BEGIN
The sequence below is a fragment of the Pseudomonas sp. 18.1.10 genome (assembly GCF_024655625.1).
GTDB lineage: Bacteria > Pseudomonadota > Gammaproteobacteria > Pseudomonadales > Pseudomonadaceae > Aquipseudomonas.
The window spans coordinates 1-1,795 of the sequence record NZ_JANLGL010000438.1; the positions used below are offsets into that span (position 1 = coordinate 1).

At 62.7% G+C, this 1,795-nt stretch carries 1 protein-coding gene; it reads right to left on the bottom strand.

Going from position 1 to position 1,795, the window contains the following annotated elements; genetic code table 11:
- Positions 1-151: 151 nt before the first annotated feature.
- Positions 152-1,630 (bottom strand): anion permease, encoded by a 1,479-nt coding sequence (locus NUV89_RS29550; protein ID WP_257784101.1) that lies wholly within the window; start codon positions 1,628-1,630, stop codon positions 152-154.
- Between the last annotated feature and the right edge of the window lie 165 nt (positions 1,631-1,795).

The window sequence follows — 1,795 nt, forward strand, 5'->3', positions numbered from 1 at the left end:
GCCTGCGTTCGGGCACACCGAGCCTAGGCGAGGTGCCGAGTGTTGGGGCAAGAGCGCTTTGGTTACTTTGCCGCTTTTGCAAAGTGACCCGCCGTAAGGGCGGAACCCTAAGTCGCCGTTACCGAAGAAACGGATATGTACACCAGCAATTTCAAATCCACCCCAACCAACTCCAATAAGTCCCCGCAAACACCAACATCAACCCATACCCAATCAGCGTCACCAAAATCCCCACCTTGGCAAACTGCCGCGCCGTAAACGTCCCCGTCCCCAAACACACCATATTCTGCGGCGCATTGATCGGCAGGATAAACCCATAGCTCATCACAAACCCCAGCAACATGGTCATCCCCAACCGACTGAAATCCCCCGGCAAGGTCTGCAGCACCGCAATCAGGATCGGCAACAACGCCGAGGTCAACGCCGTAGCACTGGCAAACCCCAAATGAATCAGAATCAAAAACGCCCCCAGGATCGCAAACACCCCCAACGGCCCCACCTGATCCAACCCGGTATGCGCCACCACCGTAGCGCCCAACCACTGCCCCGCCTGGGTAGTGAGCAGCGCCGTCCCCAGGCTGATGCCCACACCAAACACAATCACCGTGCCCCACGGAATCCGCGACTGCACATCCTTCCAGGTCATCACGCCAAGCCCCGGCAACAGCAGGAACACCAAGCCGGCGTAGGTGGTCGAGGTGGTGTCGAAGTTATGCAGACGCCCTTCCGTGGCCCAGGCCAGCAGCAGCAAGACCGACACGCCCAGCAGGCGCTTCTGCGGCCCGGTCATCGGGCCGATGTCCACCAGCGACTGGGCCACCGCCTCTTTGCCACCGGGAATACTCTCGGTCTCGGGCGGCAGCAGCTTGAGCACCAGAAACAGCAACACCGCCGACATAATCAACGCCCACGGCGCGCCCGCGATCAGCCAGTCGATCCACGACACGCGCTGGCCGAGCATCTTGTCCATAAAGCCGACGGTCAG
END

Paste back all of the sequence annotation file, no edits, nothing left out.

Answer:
The sequence below is a fragment of the Pseudomonas sp. 18.1.10 genome (assembly GCF_024655625.1).
GTDB lineage: Bacteria > Pseudomonadota > Gammaproteobacteria > Pseudomonadales > Pseudomonadaceae > Aquipseudomonas.
The window spans coordinates 1-1,795 of the sequence record NZ_JANLGL010000438.1; the positions used below are offsets into that span (position 1 = coordinate 1).

At 62.7% G+C, this 1,795-nt stretch carries 1 protein-coding gene; it reads right to left on the bottom strand.

Going from position 1 to position 1,795, the window contains the following annotated elements; genetic code table 11:
- Positions 1-151: 151 nt before the first annotated feature.
- Positions 152-1,630 (bottom strand): anion permease, encoded by a 1,479-nt coding sequence (locus NUV89_RS29550; protein ID WP_257784101.1) that lies wholly within the window; start codon positions 1,628-1,630, stop codon positions 152-154.
- Between the last annotated feature and the right edge of the window lie 165 nt (positions 1,631-1,795).

The window sequence follows — 1,795 nt, forward strand, 5'->3', positions numbered from 1 at the left end:
GCCTGCGTTCGGGCACACCGAGCCTAGGCGAGGTGCCGAGTGTTGGGGCAAGAGCGCTTTGGTTACTTTGCCGCTTTTGCAAAGTGACCCGCCGTAAGGGCGGAACCCTAAGTCGCCGTTACCGAAGAAACGGATATGTACACCAGCAATTTCAAATCCACCCCAACCAACTCCAATAAGTCCCCGCAAACACCAACATCAACCCATACCCAATCAGCGTCACCAAAATCCCCACCTTGGCAAACTGCCGCGCCGTAAACGTCCCCGTCCCCAAACACACCATATTCTGCGGCGCATTGATCGGCAGGATAAACCCATAGCTCATCACAAACCCCAGCAACATGGTCATCCCCAACCGACTGAAATCCCCCGGCAAGGTCTGCAGCACCGCAATCAGGATCGGCAACAACGCCGAGGTCAACGCCGTAGCACTGGCAAACCCCAAATGAATCAGAATCAAAAACGCCCCCAGGATCGCAAACACCCCCAACGGCCCCACCTGATCCAACCCGGTATGCGCCACCACCGTAGCGCCCAACCACTGCCCCGCCTGGGTAGTGAGCAGCGCCGTCCCCAGGCTGATGCCCACACCAAACACAATCACCGTGCCCCACGGAATCCGCGACTGCACATCCTTCCAGGTCATCACGCCAAGCCCCGGCAACAGCAGGAACACCAAGCCGGCGTAGGTGGTCGAGGTGGTGTCGAAGTTATGCAGACGCCCTTCCGTGGCCCAGGCCAGCAGCAGCAAGACCGACACGCCCAGCAGGCGCTTCTGCGGCCCGGTCATCGGGCCGATGTCCACCAGCGACTGGGCCACCGCCTCTTTGCCACCGGGAATACTCTCGGTCTCGGGCGGCAGCAGCTTGAGCACCAGAAACAGCAACACCGCCGACATAATCAACGCCCACGGCGCGCCCGCGATCAGCCAGTCGATCCACGACACGCGCTGGCCGAGCATCTTGTCCATAAAGCCGACGGTCAG